There is great freedom in recognizing your own brokenness. An awareness of our inability to impress God or earn his favor on our own terms ... Read More
I’ve been a fan of Carolyn Arends since 1995, when I saw her open for Rich Mullins at the Ryman Auditorium here in Nashville. That means that for seventeen years of my life I’ve been affected by the songs and writings of this most excellent Canadian. I count it a great blessing to call her a friend. Her newest book, Theology in Aisle Seven, is a collection of pieces she wrote for Christianity Today, and is available here. –The Proprietor
The day before he died, my father wore what his doctors called the “Star Wars mask”—a high-tech oxygen system that covered most of his face. Pneumonia made his breathing extremely labored, but that didn’t keep him from chatting.
“Pardon?” my mom would ask patiently, trying to decipher his muffled sounds. Exasperated, he’d yank off the mask, bringing himself to the brink of respiratory arrest to ask about hockey trades or complain about the hospital food.
After several hours, he gave up on conversation. He started singing.
“What are you humming?” my mom asked. My dad repeatedly tried to answer through the mask before yanking it off again. “‘With Christ in the Vessel, I Can Smile at the Storm’,” he gasped. “Wow,” murmured my mom, before singing it with him.
My dad learned “With Christ in the Vessel” at Camp Imadene in 1949, the summer he asked Jesus into his 8-year-old heart. Six decades later, hours before his death, that silly old camp song was still embedded in his soul and mind, and he was singing it at the top of his nearly-worn-out lungs.
I have never liked thinking about my own death. But I’ve considered it enough to know I hope I go down singing, or at least speaking or thinking, something about Jesus. I suppose that is why I found myself sobbing on an airplane while reading Margaret Guenther’s The Practice of Prayer. In one section, Guenther discusses the Eastern Christian discipline of continuously repeating the Jesus Prayer: “Lord Jesus Christ, Son of God, have mercy on me, a sinner.” She reports her own efforts to incorporate the practice into her daily life, even sizing up the logs she chops for firewood by the number of Jesus Prayers she’ll likely get through before they are cut.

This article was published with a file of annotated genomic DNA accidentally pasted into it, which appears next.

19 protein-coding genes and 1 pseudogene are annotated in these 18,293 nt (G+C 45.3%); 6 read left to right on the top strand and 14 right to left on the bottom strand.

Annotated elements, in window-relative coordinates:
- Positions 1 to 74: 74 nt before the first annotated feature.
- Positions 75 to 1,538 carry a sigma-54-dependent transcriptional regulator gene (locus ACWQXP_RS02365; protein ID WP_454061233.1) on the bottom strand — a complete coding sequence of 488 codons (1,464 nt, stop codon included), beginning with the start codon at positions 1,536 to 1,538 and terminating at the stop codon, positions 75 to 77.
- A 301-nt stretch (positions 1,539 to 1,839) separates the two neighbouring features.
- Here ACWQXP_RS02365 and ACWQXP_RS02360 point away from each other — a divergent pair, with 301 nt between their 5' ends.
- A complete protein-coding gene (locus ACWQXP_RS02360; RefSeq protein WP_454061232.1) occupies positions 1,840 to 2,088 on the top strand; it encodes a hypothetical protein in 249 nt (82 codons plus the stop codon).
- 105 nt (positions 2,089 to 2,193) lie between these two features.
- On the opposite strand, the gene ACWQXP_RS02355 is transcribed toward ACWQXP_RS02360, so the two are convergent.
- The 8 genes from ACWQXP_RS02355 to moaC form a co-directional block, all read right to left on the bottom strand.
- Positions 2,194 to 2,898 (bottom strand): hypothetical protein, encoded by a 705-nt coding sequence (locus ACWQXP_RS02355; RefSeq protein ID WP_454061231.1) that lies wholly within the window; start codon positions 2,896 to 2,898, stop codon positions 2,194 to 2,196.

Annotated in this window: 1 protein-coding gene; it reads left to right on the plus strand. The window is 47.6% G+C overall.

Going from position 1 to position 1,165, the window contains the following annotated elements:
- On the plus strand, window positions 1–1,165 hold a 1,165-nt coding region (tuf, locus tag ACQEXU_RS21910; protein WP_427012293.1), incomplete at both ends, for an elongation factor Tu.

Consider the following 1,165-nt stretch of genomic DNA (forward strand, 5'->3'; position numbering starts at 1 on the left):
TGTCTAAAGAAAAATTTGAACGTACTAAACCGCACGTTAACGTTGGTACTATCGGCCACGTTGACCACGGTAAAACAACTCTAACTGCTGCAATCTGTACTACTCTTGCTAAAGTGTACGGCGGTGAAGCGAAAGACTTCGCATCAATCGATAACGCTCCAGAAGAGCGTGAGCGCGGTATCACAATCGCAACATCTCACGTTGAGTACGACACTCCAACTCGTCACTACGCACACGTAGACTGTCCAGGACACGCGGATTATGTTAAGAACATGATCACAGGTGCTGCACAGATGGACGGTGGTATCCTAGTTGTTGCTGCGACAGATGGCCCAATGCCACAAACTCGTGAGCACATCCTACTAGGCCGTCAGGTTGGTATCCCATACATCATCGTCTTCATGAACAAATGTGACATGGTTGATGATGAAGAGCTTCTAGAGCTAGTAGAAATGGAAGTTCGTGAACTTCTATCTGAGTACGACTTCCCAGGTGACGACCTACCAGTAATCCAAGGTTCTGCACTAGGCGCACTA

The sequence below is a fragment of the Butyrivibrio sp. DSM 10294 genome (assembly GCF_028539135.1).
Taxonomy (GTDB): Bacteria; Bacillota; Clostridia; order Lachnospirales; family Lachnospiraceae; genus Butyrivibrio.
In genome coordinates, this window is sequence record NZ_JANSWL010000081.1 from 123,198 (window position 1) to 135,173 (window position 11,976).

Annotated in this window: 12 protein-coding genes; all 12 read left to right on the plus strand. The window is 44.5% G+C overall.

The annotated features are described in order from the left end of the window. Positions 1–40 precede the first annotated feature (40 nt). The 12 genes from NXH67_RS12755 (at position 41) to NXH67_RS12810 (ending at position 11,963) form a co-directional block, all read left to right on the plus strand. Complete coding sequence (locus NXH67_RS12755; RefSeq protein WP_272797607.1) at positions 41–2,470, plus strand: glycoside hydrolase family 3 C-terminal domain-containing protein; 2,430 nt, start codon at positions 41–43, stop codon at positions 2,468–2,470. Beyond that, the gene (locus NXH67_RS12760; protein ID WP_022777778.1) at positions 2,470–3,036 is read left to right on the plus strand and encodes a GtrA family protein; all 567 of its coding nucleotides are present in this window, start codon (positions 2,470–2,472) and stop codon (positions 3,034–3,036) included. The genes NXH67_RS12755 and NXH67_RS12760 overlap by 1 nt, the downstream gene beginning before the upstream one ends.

I love the idea of having such truth-giving words ingrained into my routine. But here’s Guenther’s line that really got to me: “I hope that by imprinting [the Jesus Prayer] on my subconscious, it will be with me for the rest of my life, especially at the end, when other words will perhaps be lost to me.”
Guenther, a former professor at General Theological Seminary in New York, is an accomplished and educated woman. Yet she is humble and practical enough to do what she can to prepare for her own death—and for the possibility that even before her death, her mind might fade into dementia. In a culture consumed with denying mortality, here is a woman who plans for it, in a way that affects the minutiae of her life now.
Many early Christian communities encouraged believers to engage in the spiritual discipline of considering their own deaths—not in order to create morbid fear, but to put this life in the proper perspective. Memento mori, medieval monks would say to each other in the hallways. “Remember your mortality,” or, more literally, “Remember you will die.”
Death unaddressed is the bogeyman in the basement; it keeps us looking over our shoulders and holds us back from entering joyously into the days we are given. But death dragged out from the shadows and held up to the light of the gospel not only loses its sting, it becomes an essential reminder to wisely use the life we have.
When we remember the mortality of those around us, they become more valuable to us. Madeleine L’Engle once noted that when people die, it is the sins of omission, rather than the sins of commission, that haunt us. “If only I had called more,” we lament. Remembering a loved one’s death before it happens can spur us into the sort of action we won’t regret later.
And remembering our own mortality helps reorder our priorities; a race toward a finish line has a different sense of purpose and urgency than a jog around the block. When a believer acknowledges that he is headed toward death (tomorrow or in 50 years), he can stop expending the tremendous energy it takes to deny his mortality and start living into his eternal destiny, here and now. And he can be intentional about investing himself in the things he wants to be with him at the end, much the way Guenther seeks to make the Jesus Prayer a permanent part of her psyche.
I don’t want to romanticize death. My friend Bernie calls it “the Great Gash,” and I must confess that on the six-month anniversary of my father’s passing, the hole left by him is still gaping.
But though death hurts, it is not the end. Though we mourn, we do not mourn as those who have no hope. And so I offer my dread of death to the Author of Life, asking him to help me to number my days rightly. I don’t know how many I’ve got, but I want to use every one of them to get the truth about who Jesus is—and who I am in him—more deeply ingrained.
That’s why I’m teaching my kids “With Christ in the Vessel.” We sing it at the top of our lungs.
From the April 2011 Issue of Christianity Today, now included in the the new ebook THEOLOGY IN AISLE SEVEN.